By way of introduction…

My plan for this here blog is to post regular updates on my insights, experiences, and struggles surrounding the spiritual aspects of work, contemplation (spiritual disciplines), and leisure. My hope is to update the blog daily, at around 500 words or more, which makes the blog about work, disciplines, and leisure itself a work and an act of spiritual discipline. Maybe leisure, too.

Let me begin the whole project, though, by saying a little about myself.

I am the pastor of a Congregational church in Midcoast Maine.

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Our sanctuary

We are located in a little town called Rockland, which is halfway between Portland and Bar Harbor. Rockland is working hard to become a destination point for travelers along the beautiful and popular Highway 1, which stretches from the top of Maine all the way down to Key West. For many years, Rockland was a brawling, smelly fishing town and was a pass-through point for people headed to Camden and beyond. It is a beautiful locale, even with its past, and is home now to many art galleries and several good restaurants.

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Rockland from the Boardwalk

I came here a little over 7 years ago. My first church was just outside Yellowstone National Park. We were high up in the mountains in one of the snowmobile capitols of the world. It was also beautiful, but in a very different way than here.

My path to the ministry was circuitous. I have been to seminary twice – once for a Master of Arts, and again for a Master of Divinity. The time between the two was about 12 years. In between, my wife and I lived in a commune for 6 years. We studied Tai Chi Chuan for about 12 years, and I taught it for many of those years. I still teach and study it.

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Yang ChengFu

From adolescence to my second round at seminary, I have (beyond Christianity) studied and/or practiced Zen Buddhism, Sufism, Bahai, Yoga, Taoism, Islam, Judaism, and a bunch of weird mystery writings and borderline cult things. At the very least, I know enough about each of the faiths and religions I have practiced and studied to know they are not the same. To say, at their core, all religions are the same is an insult to the individual faith, and also to the devoted practitioners of each. Rather than trying to find out what is the same, I prefer to revel in the flourishing diversity through which God has chosen to express God’s self. My faith deepens when confronted with difference. Sameness of belief terrifies me.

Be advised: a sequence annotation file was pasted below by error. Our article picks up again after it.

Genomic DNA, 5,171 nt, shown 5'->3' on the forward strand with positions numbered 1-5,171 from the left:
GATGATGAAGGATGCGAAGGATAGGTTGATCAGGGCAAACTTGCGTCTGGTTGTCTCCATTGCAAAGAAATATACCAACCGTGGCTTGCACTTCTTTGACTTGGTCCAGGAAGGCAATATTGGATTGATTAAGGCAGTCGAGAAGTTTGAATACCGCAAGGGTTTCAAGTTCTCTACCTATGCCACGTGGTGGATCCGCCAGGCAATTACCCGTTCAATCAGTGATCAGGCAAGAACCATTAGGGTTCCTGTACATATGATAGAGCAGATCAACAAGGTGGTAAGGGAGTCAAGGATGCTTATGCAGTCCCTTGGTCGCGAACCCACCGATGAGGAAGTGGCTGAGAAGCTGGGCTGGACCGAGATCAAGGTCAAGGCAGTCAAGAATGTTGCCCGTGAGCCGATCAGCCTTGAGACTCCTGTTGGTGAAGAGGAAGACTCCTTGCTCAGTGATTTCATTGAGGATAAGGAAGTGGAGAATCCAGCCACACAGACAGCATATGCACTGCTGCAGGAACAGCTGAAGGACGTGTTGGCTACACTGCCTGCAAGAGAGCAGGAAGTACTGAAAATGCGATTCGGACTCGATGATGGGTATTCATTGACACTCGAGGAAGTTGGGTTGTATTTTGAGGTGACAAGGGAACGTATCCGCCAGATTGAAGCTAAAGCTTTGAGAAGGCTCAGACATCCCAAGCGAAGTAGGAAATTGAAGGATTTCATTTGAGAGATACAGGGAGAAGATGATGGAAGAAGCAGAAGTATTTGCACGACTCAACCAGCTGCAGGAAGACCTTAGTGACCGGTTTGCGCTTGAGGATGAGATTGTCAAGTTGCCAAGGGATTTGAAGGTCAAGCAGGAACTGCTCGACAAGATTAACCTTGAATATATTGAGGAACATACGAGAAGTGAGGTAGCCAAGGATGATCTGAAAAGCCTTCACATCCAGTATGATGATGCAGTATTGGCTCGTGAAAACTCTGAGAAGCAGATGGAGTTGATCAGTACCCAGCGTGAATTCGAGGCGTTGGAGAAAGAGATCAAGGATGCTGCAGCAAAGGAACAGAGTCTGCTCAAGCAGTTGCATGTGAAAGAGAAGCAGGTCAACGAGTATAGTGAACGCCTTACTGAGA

I grew up in a Congregational church in western Wisconsin. I did a lot of things with my childhood church, but I was a weird kid as well. One of the things I liked to do was have conversations with the pastor (Rev. Jake), who was supportive of my explorations as I entered my teen years. My best friend and I used to go around to neighborhood churches to see what they did. We visited everything from the local synagogue to the Catholic church and even a couple meetings at the local Latter Day Saints meetinghouse.

I drifted after a couple years in college and when I went to seminary the first time, I was no longer a part of any church but had a deep fascination with Saint Francis of Assisi. st_francis_assisi_prayer_cardFascination and no connection to a faith community will not carry anyone through seminary without damage. I lost my faith during my first go around at seminary for various reasons, which will surely come up later on.

That may be a little more information than necessary for an introduction. But I figure this is a personal project and I am truly grateful for your participation in reading this. Over the next few days, I will break down the parts of my exploration. I will reflect separately on work, contemplation and discipline, and leisure.

Follow along. Comment if you like. I will try to be responsive.

In the meantime…

May the Lord bless you and keep you.

May the Lord smile upon you and be gracious to you.

May the Lord lift his face to you and grant you peace.

 

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11 thoughts on “By way of introduction…

  1. Thank you Seth. I plan to read these. I always thought during the formative years that you possessed something inside your being that few others did. I am still not sure what that is; maybe a hunger to learn or maybe a hunger to understand.

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    1. Thank you, Sara! I like learning and I have a hunger to understand. And I would say that during our formative years, I saw in you and your mom something that was willing to stand strong in the face of whatever may come your way. I have always had a deep appreciation of that ‘something’, and remember it fondly.

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  2. Happy that Ricardo McKusic steered me toward your blog. I wish you the best with it and with all of your work. Thank you for the introduction. I look forward to reading more. All the best.

    Liked by 1 person

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